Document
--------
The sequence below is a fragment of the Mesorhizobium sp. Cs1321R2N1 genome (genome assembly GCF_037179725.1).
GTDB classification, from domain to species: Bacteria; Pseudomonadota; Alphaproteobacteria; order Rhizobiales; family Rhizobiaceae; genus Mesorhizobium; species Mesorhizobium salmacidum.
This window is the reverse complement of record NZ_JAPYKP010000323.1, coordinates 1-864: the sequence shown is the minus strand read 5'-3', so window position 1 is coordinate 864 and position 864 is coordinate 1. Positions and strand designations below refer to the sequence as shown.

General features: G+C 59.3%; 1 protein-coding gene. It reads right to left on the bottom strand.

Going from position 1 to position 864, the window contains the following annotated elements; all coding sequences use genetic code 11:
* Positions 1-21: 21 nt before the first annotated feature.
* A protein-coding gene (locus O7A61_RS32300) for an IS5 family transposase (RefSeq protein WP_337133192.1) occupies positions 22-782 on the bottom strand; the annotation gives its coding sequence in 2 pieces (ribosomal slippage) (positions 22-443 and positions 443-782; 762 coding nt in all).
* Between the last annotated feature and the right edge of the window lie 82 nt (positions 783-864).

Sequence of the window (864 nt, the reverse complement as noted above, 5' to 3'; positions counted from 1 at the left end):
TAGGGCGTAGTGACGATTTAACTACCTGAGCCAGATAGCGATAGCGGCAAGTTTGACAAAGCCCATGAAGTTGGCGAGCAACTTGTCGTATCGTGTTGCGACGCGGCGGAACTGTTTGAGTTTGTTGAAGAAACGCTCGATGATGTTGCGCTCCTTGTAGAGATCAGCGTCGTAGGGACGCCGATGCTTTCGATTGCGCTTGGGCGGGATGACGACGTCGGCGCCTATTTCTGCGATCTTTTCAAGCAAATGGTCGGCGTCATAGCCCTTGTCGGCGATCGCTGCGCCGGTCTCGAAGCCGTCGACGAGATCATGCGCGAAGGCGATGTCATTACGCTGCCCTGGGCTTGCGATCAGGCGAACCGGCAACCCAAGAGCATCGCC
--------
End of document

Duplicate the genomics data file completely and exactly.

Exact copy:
The sequence below is a fragment of the Mesorhizobium sp. Cs1321R2N1 genome (genome assembly GCF_037179725.1).
GTDB classification, from domain to species: Bacteria; Pseudomonadota; Alphaproteobacteria; order Rhizobiales; family Rhizobiaceae; genus Mesorhizobium; species Mesorhizobium salmacidum.
This window is the reverse complement of record NZ_JAPYKP010000323.1, coordinates 1-864: the sequence shown is the minus strand read 5'-3', so window position 1 is coordinate 864 and position 864 is coordinate 1. Positions and strand designations below refer to the sequence as shown.

General features: G+C 59.3%; 1 protein-coding gene. It reads right to left on the bottom strand.

Going from position 1 to position 864, the window contains the following annotated elements; all coding sequences use genetic code 11:
* Positions 1-21: 21 nt before the first annotated feature.
* A protein-coding gene (locus O7A61_RS32300) for an IS5 family transposase (RefSeq protein WP_337133192.1) occupies positions 22-782 on the bottom strand; the annotation gives its coding sequence in 2 pieces (ribosomal slippage) (positions 22-443 and positions 443-782; 762 coding nt in all).
* Between the last annotated feature and the right edge of the window lie 82 nt (positions 783-864).

Sequence of the window (864 nt, the reverse complement as noted above, 5' to 3'; positions counted from 1 at the left end):
TAGGGCGTAGTGACGATTTAACTACCTGAGCCAGATAGCGATAGCGGCAAGTTTGACAAAGCCCATGAAGTTGGCGAGCAACTTGTCGTATCGTGTTGCGACGCGGCGGAACTGTTTGAGTTTGTTGAAGAAACGCTCGATGATGTTGCGCTCCTTGTAGAGATCAGCGTCGTAGGGACGCCGATGCTTTCGATTGCGCTTGGGCGGGATGACGACGTCGGCGCCTATTTCTGCGATCTTTTCAAGCAAATGGTCGGCGTCATAGCCCTTGTCGGCGATCGCTGCGCCGGTCTCGAAGCCGTCGACGAGATCATGCGCGAAGGCGATGTCATTACGCTGCCCTGGGCTTGCGATCAGGCGAACCGGCAACCCAAGAGCATCGCC